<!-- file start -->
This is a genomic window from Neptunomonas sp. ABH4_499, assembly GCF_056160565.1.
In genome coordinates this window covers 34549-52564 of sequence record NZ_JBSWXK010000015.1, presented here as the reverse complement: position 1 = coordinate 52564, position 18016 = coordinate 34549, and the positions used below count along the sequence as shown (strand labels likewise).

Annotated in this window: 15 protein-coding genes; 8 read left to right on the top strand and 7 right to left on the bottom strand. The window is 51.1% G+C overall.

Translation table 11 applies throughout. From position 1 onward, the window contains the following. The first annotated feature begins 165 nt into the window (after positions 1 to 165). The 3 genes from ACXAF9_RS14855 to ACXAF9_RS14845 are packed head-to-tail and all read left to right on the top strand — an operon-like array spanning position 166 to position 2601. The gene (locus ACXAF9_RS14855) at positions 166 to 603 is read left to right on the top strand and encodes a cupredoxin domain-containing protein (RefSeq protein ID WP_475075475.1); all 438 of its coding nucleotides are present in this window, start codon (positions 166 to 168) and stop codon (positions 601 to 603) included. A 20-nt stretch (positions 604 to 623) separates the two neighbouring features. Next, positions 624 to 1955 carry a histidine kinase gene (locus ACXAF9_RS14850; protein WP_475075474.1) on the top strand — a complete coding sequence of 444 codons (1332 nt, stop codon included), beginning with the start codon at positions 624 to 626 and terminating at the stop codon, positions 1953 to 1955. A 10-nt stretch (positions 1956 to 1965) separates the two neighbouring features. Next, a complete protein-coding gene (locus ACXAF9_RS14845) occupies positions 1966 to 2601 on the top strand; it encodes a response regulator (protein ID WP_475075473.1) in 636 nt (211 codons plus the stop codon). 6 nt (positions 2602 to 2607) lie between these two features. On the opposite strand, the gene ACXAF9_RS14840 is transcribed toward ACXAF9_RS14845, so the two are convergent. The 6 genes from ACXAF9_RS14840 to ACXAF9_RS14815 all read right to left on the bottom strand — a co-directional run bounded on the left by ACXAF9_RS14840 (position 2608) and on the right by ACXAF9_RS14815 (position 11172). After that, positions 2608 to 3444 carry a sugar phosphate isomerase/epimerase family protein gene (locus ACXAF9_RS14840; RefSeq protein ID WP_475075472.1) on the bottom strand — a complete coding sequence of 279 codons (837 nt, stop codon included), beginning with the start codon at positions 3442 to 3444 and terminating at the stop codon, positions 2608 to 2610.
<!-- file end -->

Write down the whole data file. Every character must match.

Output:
This is a genomic window from Neptunomonas sp. ABH4_499, assembly GCF_056160565.1.
In genome coordinates this window covers 34549-52564 of sequence record NZ_JBSWXK010000015.1, presented here as the reverse complement: position 1 = coordinate 52564, position 18016 = coordinate 34549, and the positions used below count along the sequence as shown (strand labels likewise).

Annotated in this window: 15 protein-coding genes; 8 read left to right on the top strand and 7 right to left on the bottom strand. The window is 51.1% G+C overall.

Translation table 11 applies throughout. From position 1 onward, the window contains the following. The first annotated feature begins 165 nt into the window (after positions 1 to 165). The 3 genes from ACXAF9_RS14855 to ACXAF9_RS14845 are packed head-to-tail and all read left to right on the top strand — an operon-like array spanning position 166 to position 2601. The gene (locus ACXAF9_RS14855) at positions 166 to 603 is read left to right on the top strand and encodes a cupredoxin domain-containing protein (RefSeq protein ID WP_475075475.1); all 438 of its coding nucleotides are present in this window, start codon (positions 166 to 168) and stop codon (positions 601 to 603) included. A 20-nt stretch (positions 604 to 623) separates the two neighbouring features. Next, positions 624 to 1955 carry a histidine kinase gene (locus ACXAF9_RS14850; protein WP_475075474.1) on the top strand — a complete coding sequence of 444 codons (1332 nt, stop codon included), beginning with the start codon at positions 624 to 626 and terminating at the stop codon, positions 1953 to 1955. A 10-nt stretch (positions 1956 to 1965) separates the two neighbouring features. Next, a complete protein-coding gene (locus ACXAF9_RS14845) occupies positions 1966 to 2601 on the top strand; it encodes a response regulator (protein ID WP_475075473.1) in 636 nt (211 codons plus the stop codon). 6 nt (positions 2602 to 2607) lie between these two features. On the opposite strand, the gene ACXAF9_RS14840 is transcribed toward ACXAF9_RS14845, so the two are convergent. The 6 genes from ACXAF9_RS14840 to ACXAF9_RS14815 all read right to left on the bottom strand — a co-directional run bounded on the left by ACXAF9_RS14840 (position 2608) and on the right by ACXAF9_RS14815 (position 11172). After that, positions 2608 to 3444 carry a sugar phosphate isomerase/epimerase family protein gene (locus ACXAF9_RS14840; RefSeq protein ID WP_475075472.1) on the bottom strand — a complete coding sequence of 279 codons (837 nt, stop codon included), beginning with the start codon at positions 3442 to 3444 and terminating at the stop codon, positions 2608 to 2610.